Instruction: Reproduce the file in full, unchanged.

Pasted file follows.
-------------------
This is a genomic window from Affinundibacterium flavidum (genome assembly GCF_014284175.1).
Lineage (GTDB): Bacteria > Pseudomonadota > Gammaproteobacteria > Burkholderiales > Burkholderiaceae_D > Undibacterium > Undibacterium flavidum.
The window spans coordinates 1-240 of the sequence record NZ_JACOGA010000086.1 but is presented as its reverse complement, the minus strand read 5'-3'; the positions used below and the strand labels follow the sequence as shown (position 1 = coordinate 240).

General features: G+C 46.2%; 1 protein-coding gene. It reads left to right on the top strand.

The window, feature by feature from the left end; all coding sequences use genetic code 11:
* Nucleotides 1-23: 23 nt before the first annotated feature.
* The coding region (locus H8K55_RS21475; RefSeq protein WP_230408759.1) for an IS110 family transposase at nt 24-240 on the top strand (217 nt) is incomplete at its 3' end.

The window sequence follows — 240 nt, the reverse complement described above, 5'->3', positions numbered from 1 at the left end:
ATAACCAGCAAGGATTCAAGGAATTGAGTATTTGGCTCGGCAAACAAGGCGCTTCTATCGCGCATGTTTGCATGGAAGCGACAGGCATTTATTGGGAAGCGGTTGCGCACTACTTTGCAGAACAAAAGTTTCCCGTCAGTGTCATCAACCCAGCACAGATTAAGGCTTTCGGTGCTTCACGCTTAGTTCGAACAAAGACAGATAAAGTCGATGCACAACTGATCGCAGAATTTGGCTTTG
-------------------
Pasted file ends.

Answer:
This is a genomic window from Affinundibacterium flavidum (genome assembly GCF_014284175.1).
Lineage (GTDB): Bacteria > Pseudomonadota > Gammaproteobacteria > Burkholderiales > Burkholderiaceae_D > Undibacterium > Undibacterium flavidum.
The window spans coordinates 1-240 of the sequence record NZ_JACOGA010000086.1 but is presented as its reverse complement, the minus strand read 5'-3'; the positions used below and the strand labels follow the sequence as shown (position 1 = coordinate 240).

General features: G+C 46.2%; 1 protein-coding gene. It reads left to right on the top strand.

The window, feature by feature from the left end; all coding sequences use genetic code 11:
* Nucleotides 1-23: 23 nt before the first annotated feature.
* The coding region (locus H8K55_RS21475; RefSeq protein WP_230408759.1) for an IS110 family transposase at nt 24-240 on the top strand (217 nt) is incomplete at its 3' end.

The window sequence follows — 240 nt, the reverse complement described above, 5'->3', positions numbered from 1 at the left end:
ATAACCAGCAAGGATTCAAGGAATTGAGTATTTGGCTCGGCAAACAAGGCGCTTCTATCGCGCATGTTTGCATGGAAGCGACAGGCATTTATTGGGAAGCGGTTGCGCACTACTTTGCAGAACAAAAGTTTCCCGTCAGTGTCATCAACCCAGCACAGATTAAGGCTTTCGGTGCTTCACGCTTAGTTCGAACAAAGACAGATAAAGTCGATGCACAACTGATCGCAGAATTTGGCTTTG